Can You Give A Robot A Conscience?

At the Franklin W. Olin College of Engineering, roboticists like professor David Barrett have been working on developing robots with something akin to a human consciences. They use the term “eusocial” from biology, with the goal of creating robots that factor in the needs of others before taking action rather than merely completing individual missions. For example, termites are eusocial.

“When robots begin to have a sense of what the mission is, when they become collaborative, when they begin to anticipate what people need —and more importantly, when they are willing to sacrifice themselves, they become eusocial robots,” he said. Think of a fire-fighting robotic dog that sacrifices itself to rescue people or being them oxygen in burning buildings. Or of a robot riveter that stops short of punching through a human workers’ misplaced hand because the robot has been programmed to value human safety over assembly line efficiency.

Barrett, who came to Olin after working at Disney and iRobot, said rapidly changing technology adds some urgency to the challenge of making robots that only benefit humans. “It’s not too soon to start the process (of imbuing robots with conscientious traits),” he said. “Letting super smart, super fast robots out of the bag ... after the fact is probably a dangerous thing to do.”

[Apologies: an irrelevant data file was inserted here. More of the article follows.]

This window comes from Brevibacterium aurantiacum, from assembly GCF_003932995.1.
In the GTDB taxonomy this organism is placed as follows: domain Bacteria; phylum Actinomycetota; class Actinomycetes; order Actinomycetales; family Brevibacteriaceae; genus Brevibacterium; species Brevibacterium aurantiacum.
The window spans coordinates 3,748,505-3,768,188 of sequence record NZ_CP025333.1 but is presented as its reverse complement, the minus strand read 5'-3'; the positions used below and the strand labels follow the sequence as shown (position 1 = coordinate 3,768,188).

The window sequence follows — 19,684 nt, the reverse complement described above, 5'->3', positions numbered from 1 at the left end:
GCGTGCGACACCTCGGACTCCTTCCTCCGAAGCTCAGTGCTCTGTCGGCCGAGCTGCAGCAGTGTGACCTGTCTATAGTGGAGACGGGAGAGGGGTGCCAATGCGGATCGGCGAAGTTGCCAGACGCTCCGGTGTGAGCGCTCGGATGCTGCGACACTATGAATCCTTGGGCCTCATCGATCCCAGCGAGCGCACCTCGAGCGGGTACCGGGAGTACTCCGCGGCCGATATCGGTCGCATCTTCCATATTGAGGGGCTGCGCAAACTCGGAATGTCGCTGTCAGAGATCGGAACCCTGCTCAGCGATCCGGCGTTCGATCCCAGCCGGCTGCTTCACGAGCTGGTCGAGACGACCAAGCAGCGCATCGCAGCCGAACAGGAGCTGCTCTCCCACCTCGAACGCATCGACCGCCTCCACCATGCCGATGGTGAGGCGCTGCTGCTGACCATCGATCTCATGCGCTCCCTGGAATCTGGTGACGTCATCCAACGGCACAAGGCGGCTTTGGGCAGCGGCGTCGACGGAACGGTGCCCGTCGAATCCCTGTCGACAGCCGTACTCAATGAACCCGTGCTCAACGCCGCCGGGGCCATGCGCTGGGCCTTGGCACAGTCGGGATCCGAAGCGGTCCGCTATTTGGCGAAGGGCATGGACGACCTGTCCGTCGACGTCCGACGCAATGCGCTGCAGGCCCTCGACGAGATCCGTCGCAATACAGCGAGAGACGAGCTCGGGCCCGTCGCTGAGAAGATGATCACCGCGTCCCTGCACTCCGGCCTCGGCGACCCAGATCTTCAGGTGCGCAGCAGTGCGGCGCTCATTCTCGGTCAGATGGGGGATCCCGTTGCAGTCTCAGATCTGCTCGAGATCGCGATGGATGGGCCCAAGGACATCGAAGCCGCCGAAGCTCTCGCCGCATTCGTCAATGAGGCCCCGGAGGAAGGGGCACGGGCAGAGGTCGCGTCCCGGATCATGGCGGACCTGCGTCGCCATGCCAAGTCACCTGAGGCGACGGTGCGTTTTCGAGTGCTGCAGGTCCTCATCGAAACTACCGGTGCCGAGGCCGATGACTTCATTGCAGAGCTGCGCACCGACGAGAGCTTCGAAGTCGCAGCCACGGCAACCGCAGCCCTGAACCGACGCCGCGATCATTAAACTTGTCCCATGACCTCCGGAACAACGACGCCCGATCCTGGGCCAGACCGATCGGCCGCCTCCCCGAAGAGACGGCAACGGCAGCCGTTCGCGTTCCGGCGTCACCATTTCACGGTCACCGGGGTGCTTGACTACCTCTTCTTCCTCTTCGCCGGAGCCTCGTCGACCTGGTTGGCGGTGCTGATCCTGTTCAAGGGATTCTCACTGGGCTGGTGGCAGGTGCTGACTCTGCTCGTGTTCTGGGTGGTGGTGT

Ethical dilemmas for robots are as old as the idea of robots in fiction. Ethical behavior (in this case, self-sacrifice) is found at the end of the 1921 play Rossum's Universal Robots, by Czech playwright Karel Čapek. This play introduced the term "robot".

Isaac Asimov's famous fundamental Rules of Robotics are intended to impose ethical conduct on autonomous machines.

The same issues about ethical behavior are found in films like the 1982 movie Blade Runner. When the replicant Roy Batty is given the choice to let his enemy, the human detective Rick Deckard, die, Batty instead chooses to save him.


(Roy Batty debates saving Rick Deckard in Blade Runner)

Science fiction writers have been preparing the way for the rest of us; autonomous systems are no longer just the stuff of science fiction. For example, robotic systems like the Predator drones on the battlefield are being given increased levels of autonomy. Should they be allowed to make decisions on when to fire their weapons systems?

The H-II transfer vehicle, a fully-automated space freighter, was launched Japan's space agency JAXA. Should human beings on the space station rely on automated mechanisms for vital needs like food, water and other supplies?

Ultimately, we will all need to reconcile the convenience of robotic systems with the acceptance of responsibility for their actions. We should have taken all of the time that science fiction writers have given us to think about the moral and ethical problems of autonomous robots and computers; we don't have a lot more time to make up our minds.

In a similar vein, try this article on Computer 'Aesop' Writes Fables With A Moral and Should Autonomous Cars Have Feelings About Crashes?.

Via BizJournal.

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